Big cruising boats fight a constant battle with weight and draft. Cruising amenities are heavy, and deep draft eliminates desirable cruising grounds. It is very difficult to create a big cruising sailboat with enough ballast-generated stability to sail upwind efficiently. The canting, retracting ballast keel can offer the best of both worlds in creating a high-performance cruising boat for the owner with deep pockets.

How They Work
The basic principle is pretty simple. A streamlined bulb of lead is fitted at the bottom of a slender, air-foil shaped strut machined from high-strength steel, such as 17-4PH alloy. This alloy is not as corrosion-resistant as more commonly used steels such as type 316 stainless, but it is considerably stronger. High-strength, off-the-shelf sailboat hardware components such as snap shackles and padeyes are often made of 17-4PH steel, so it is not a particularly exotic material.

Just inside the hull surface, a longitudinal pivot bearing provides the axis of rotation of the keel fin. The keel strut itself extends up into the hull, where a mechanism—generally a big hydraulic ram—applies force to the top of the keel fin to push it to one side. The fin rotates about its pivot point, and the ballast bulb and the lower part of the fin are pushed or pulled to one side or the other. Think of it as a big, heavy pendulum that can be moved from side to side and fixed in any position to offset the heeling moment of the pressure of wind on the sails. The boat can be sailed flatter and faster.

Structure and Safety
This sounds pretty simple, but the forces involved are huge. Substantial structure is required inside the boat to support the weight of the keel and canting mechanism, and the entire package has to be strong enough to withstand shock. The bulb has to remain attached to the fin, the fin has to stay attached to the canting mechanism, the canting mechanism has to stay attached to the boat, and the whole shebang has to be able to absorb the impact of grounding or collision with floating debris without tearing the boat apart.

Another engineering complexity is designing a means of sealing the point at which the movable keel strut penetrates the hull. This is one of the more proprietary sections of the design of canting ballast systems. Sealing the entire canting mechanism inside a watertight compartment in the boat is one solution, but the better solution is to prevent any water from getting into the boat in the first place by the use of a series of engineering-tolerance seals. This is not a trivial exercise.

In addition, a substantial number of safety features need to be incorporated into the system. For a Volvo 70, two separate canting mechanisms are required, just in case one system fails. Each system has to be engineered to the same specifications, so that they are truly redundant.

In addition, we will replicate a worst-case scenario—rig out of the boat, no power to operate the hydraulics, and the boat upside down—and require three of the crew to right the boat from full inversion from inside the boat, using only manual means such as a hand hydraulic pump to operate the canting mechanism and get the boat rightside up.

Needless to say, these full inversion tests will generate a lot of interest on the part of the sailing public.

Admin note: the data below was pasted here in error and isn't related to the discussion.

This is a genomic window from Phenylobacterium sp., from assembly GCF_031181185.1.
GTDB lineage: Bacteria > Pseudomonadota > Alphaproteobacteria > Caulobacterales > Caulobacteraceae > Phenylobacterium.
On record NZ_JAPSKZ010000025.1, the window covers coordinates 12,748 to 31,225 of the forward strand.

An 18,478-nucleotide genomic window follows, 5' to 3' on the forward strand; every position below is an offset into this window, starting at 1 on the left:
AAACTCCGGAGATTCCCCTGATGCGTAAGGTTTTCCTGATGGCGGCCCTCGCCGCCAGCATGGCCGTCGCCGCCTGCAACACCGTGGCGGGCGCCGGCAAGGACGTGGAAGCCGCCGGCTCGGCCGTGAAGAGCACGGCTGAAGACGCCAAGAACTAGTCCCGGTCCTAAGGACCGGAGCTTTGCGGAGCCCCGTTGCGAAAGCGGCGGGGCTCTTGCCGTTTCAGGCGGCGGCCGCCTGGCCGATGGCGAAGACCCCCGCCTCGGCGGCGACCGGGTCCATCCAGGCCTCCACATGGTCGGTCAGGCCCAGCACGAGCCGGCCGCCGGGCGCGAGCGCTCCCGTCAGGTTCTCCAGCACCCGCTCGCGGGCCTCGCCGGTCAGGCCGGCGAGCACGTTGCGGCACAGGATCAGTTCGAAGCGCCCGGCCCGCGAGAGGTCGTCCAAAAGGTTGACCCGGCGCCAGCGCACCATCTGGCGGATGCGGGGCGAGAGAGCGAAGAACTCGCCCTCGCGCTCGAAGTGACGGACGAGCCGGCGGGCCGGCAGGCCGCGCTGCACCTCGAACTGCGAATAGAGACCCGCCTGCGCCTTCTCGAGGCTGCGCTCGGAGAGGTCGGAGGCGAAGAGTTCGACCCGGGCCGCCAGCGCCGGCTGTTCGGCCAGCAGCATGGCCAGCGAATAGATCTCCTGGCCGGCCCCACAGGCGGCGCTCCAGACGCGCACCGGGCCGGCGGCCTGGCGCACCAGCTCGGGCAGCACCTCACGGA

Normally, a canting mechanism is driven by a power-operated hydraulic pump. Only hydraulics can effectively generate the type of mechanical advantage required. The hydraulic pump can either be driven directly via a power take-off on a generator or main engine, or, less efficiently, by an electric motor.

In the event of total power failure, a manual hydraulic pump—you’ll be familiar with these if you have a hydraulic vang or backstay on your boat—can drive the system, although it will take a lot longer to cant the keel than with a powered system.

Each canting mechanism has to be capable of holding the ballast keel at any angle. You don’t just drive the keel out to one side and lock it off— you have to be able to hold it anyplace between vertical and fully canted.

Then there’s another little safety consideration: Sailing with the keel all the way out to the windward side, your resistance to capsize is very high in one direction, very low in the other. This is not a real problem in upwind sailing, because you want all the righting moment you can get on the windward side. Anyone who has ever sat on the windward rail during a race knows what this is all about.

Downwind sailing is a little trickier. A jibe and a round-down broach could catch you with the keel canted to the wrong side of the boat, and lay her flat in the water.

The Volvo 70s—and all other big boats with canting keels we have looked at—have a panic button which can almost instantly dump the keel back to the boat’s centerline, where it will then behave like a conventional ballast keel. This is much like the release valve on a common hydraulic jack, which essentially opens flow within the system, allowing it to return to equilibrium. With the keel on centerline, the boat behaves much like a conventional boat with a fixed keel, albeit with less ballast.

Another serious safety consideration is the vulnerability of forward foils to damage from floating objects. Generally, forward foils—whether daggerboards or rudders—are deep, high-aspect ratio fins, often almost as deep as the keel itself.

Compared to a conventional fixed fin keel and aft rudder combination, there is much more risk of damage associated with a forward foil. Generally, forward rudders are designed to shear off without compromising the watertight integrity of the hull, as are forward daggerboards. If you lose a forward foil, however, your ability to steer and balance the boat effectively will be significantly compromised.

For a canting ballast cruising boat, this problem probably leads more in the design direction of a forward daggerboard, rather than a forward rudder. A daggerboard that merely slides up and down may be easier to design with collision safety features than a more complex rudder assembly.

Weight Savings
On most racing boats, the ballast keel is the single heaviest object on the boat, and makes up a large percentage of the total weight. On a performance cruising boat, the ballast keel might constitute about 40% of the weight of the boat. As an example, the 18,250-pound J/133—a modern 43-foot cruiser/racer—has a keel weighing 7,250 pounds.